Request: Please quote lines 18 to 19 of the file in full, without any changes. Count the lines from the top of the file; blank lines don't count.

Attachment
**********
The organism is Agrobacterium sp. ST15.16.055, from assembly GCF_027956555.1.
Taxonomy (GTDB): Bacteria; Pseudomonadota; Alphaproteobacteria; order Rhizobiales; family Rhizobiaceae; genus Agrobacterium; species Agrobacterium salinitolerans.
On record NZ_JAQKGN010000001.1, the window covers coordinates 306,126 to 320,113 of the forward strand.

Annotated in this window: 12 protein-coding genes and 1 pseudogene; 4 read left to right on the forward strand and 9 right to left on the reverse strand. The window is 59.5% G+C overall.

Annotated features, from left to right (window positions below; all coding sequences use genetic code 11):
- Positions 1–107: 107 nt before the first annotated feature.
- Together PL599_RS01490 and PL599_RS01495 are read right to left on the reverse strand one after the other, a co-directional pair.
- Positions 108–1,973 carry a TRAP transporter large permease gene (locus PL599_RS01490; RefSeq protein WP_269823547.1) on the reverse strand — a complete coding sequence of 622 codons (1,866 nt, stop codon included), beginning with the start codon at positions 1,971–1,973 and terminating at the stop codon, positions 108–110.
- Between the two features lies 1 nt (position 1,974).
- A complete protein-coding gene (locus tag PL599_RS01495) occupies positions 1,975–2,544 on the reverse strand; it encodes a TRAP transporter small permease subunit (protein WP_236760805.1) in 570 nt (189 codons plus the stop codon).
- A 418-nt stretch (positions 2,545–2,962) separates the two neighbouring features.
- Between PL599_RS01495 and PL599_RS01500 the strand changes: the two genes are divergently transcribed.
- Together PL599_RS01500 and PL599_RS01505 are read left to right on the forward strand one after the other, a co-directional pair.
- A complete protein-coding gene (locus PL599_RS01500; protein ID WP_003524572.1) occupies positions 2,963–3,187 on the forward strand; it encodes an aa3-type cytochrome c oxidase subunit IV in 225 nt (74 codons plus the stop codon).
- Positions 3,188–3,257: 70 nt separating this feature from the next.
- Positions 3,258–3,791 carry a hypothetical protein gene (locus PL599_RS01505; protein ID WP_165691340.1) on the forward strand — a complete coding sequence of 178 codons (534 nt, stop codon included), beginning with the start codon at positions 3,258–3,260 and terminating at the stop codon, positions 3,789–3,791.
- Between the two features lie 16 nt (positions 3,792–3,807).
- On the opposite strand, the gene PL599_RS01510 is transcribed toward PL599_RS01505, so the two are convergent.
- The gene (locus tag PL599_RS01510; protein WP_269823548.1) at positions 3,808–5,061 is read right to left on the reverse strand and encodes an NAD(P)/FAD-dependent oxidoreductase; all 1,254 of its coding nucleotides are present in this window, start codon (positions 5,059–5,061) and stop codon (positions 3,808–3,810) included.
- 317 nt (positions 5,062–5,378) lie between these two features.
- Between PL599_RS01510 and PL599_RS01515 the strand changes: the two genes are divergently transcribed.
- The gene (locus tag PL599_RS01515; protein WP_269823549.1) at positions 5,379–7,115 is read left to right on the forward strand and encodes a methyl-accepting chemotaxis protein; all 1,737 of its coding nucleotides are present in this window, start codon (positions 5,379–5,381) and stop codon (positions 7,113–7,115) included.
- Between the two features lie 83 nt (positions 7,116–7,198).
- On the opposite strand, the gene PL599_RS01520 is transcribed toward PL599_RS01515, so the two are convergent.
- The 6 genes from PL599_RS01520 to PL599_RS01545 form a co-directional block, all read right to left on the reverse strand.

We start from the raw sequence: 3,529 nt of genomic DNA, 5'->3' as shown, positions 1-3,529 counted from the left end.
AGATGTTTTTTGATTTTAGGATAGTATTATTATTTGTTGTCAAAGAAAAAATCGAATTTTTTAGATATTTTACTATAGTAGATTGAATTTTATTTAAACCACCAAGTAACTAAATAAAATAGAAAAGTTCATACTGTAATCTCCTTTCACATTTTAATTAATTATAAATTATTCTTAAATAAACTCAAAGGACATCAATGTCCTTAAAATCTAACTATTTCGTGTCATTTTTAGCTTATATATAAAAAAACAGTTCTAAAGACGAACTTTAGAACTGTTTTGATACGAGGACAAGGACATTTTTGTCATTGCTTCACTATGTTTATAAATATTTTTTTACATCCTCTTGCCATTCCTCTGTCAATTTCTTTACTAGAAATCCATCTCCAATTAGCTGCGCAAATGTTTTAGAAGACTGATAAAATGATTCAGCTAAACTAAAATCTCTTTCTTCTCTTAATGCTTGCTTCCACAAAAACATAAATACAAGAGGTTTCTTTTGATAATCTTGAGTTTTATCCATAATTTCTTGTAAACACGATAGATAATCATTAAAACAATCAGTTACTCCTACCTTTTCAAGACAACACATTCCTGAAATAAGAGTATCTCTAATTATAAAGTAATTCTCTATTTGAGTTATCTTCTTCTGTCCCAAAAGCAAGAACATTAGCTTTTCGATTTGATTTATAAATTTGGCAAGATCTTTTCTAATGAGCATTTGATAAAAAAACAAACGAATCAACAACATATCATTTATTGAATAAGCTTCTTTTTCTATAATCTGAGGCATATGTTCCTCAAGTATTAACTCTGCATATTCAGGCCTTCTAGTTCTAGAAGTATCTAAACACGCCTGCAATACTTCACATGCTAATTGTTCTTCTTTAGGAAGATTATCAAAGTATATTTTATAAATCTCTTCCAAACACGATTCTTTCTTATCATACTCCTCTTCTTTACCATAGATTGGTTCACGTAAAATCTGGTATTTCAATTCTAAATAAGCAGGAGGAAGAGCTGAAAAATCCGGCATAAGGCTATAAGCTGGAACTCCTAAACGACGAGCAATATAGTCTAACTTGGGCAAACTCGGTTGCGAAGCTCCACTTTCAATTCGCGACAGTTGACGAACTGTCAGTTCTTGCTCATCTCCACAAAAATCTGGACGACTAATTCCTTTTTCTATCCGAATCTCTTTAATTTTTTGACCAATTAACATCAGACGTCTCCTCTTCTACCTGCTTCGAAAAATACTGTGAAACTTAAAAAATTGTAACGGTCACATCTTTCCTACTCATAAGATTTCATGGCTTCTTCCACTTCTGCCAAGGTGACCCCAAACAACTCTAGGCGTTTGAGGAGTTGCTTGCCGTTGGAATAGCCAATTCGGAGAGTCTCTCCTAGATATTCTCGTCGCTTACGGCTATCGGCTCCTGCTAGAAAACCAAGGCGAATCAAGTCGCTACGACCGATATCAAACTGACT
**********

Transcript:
- On the opposite strand, the gene PL599_RS01510 is transcribed toward PL599_RS01505, so the two are convergent.
- The gene (locus tag PL599_RS01510; protein WP_269823548.1) at positions 3,808–5,061 is read right to left on the reverse strand and encodes an NAD(P)/FAD-dependent oxidoreductase; all 1,254 of its coding nucleotides are present in this window, start codon (positions 5,059–5,061) and stop codon (positions 3,808–3,810) included.